erythema nodosum (can be mistaken for
    sarcoidosis)
  • Cryptococcus pneumonitis is usually
    subclinical, may have cryptococcomas of lung, can
    be normal hosts but if compromised (HIV,
    steroids, transplant) need LP

31
Enteric infections - 1
  • Norovirus
  • Rapid-onset explosive outbreak with quick
    resolution
  • Child exposures, cruise ships, congregate living
    facilities
  • Low infectious inoculum, highly transmissible
  • Vomiting precedes abd cramping, fever (lt50),
    watery diarrhea, constitutional sxs (HA, chills,
    myalgias) x 2-3d
  • Can cause deaths among the elderly
  • Treatment oral rehydration, supportive care
  • Antimotility and antisecretory drugs are okay to
    use

32
Enteric infections - 2
  • Dysentery bloody stools 4 main causes in US
  • Shiga toxin-producing E.coli (60 are O157H7)
  • Watery diarrhea becomes bloody in 1-5d abd
    cramps, no fever
  • Causes hemolytic-uremic syndrome if toxin reaches
    kidneys
  • Shigella (outbreaks uncommon more in developing
    world)
  • Campylobacter poultry, unpasteurized milk
    Guillain-Barré
  • Non-typhoid Salmonella poultry, pet reptiles
    and turtles
  • Treatments
  • Shiga toxin-producing E.coli Abx not
    recommended
  • Shigellosis, salmonellosis ciproflox, levoflox,
    azithro
  • Campylobacter jejuni azithro

33
Enteric infections - 3
  • Clostridium difficile diarrhea
  • Toxin assay for diagnosis, but dont attempt
    test-of-cure
  • Initial episode, mild-to-moderate
  • Metronidazole 500mg PO (not IV) q8h x10-14d
  • Initial episode, severe (WBC 15, Cr 1.5x
    premorbid level)
  • Vancomycin 125mg PO (not IV) q6h x 10-14d
  • Initial episode, severe and complicated by shock,
    megacolon
  • Vancomycin 500mg PO or pNGT PLUS metronidazole
    500 q8
  • If complete ileus, consideration for intrarectal
    vancomycin
  • First recurrence same as initial episode
  • Second recurrence vancomycin taper

34
HIV and AIDS - 1
  • HIV-1 predominates
  • HIV-2 limited to W. Africa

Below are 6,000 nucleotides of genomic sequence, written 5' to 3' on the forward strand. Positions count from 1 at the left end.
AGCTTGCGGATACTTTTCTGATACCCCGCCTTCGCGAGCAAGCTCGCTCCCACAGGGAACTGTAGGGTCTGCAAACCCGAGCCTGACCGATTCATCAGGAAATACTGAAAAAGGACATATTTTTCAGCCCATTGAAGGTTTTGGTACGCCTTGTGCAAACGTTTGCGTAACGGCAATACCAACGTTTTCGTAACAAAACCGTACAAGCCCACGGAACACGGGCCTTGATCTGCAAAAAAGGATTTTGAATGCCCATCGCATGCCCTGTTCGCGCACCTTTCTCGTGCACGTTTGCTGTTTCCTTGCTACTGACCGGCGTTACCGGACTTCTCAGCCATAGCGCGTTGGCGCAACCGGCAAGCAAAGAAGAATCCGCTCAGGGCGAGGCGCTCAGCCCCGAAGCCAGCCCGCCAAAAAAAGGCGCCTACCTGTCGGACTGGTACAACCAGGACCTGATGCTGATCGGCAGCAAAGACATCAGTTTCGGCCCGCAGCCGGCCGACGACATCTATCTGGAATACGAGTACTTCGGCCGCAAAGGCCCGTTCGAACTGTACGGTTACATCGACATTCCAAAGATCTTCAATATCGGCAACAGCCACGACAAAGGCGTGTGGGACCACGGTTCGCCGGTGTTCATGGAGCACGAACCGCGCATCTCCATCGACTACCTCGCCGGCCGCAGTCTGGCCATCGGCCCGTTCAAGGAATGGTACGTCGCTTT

• ssRNA retrovirus
  • AIDS is defined by
  • CD4 lt 200 cells/µL
  • CD4 lt 14
  • Presence of AIDS-defining illness at any CD4

35
HIV and AIDS - 2
  • ELISA highly sensitive
  • Better to have FP than miss a TP!
  • Western blot highly specific
  • Indeterminate Western blots are rare but can be
    caused by
  • Neoplasms, dialysis, thyroid dz, bilirubinemia,
    SLE, pregnancy, immunizations (tetanus,
    HIV) nephrotic-range proteinuria

36
HIV and AIDS - 3
  • Acute retroviral syndrome is a mononucleosis-like
    illness
  • Fever
  • Maculopapular rashThink syphilis, too!
  • Mucocutaneous ulcers
  • Pharyngitis tonsillar enlargement
  • Lymphadenopathy
  • Meningitis (infrequent)
  • DIAGNOSIS OF ACUTE HIV IS BY RNA, NOT Ab!!!

37
HIV and AIDS - 4
  • Initial mgmt Prophylaxis
  • CD4 gt 200, no prophylaxis necessary
  • CD4 lt 200
  • Pneumocystis jiroveci and Toxoplasmosis
  • TMP/SMX gt dapsone gt atovaquone
  • Aerosolized pentamidine prevents ONLY
    Pneumocystis
  • Do NOT need fluconazole for thrush prophylaxis
  • CD4 lt 50
  • Mycobacterium avium complex (MAI doesnt
    exist!)
  • Azithromycin 1200mg once weekly

38
HIV and AIDS - 5
  • Initial mgmt Antiretrovirals
  • For CD4 lt 200 or if AIDS-defining illness,
    everyone should get on ARVs
  • Recent (2009, so NOT on boards yet) evidence
    suggests starting ARVs during some acute OIs
    reduces mortality
  • For now, ABIM would say to start after
    stabilization, etc.
  • Btw 200-350, recommended to start
  • Over 350, decision btw pt and provider

39
HIV and AIDS - 6
  • Initial mgmt Antiretrovirals
  • Current testable recommendations are probably
    slightly out-of-date (circa 2008) field moving
    rapidly

40
HIV and AIDS - 7
  • Cryptococcal meningitis
  • Malaise, headache, N/V, low-grade fevers, without
    much meningismus or AMS
  • Think of dx also in ALL, Hodgkins, or recent
    steroid use
  • Get serum crypto Ag India ink is rarely used
  • Morbidity/mortality comes from increased ICP, so
    get opening pressure on LP and perform serial
    LPs
  • Can also place lumbar drain or ventricular drain,
    if needed
  • Amphotericin B flucytosine x14d for CNS disease
  • THEN switch to oral fluconazole and stay on it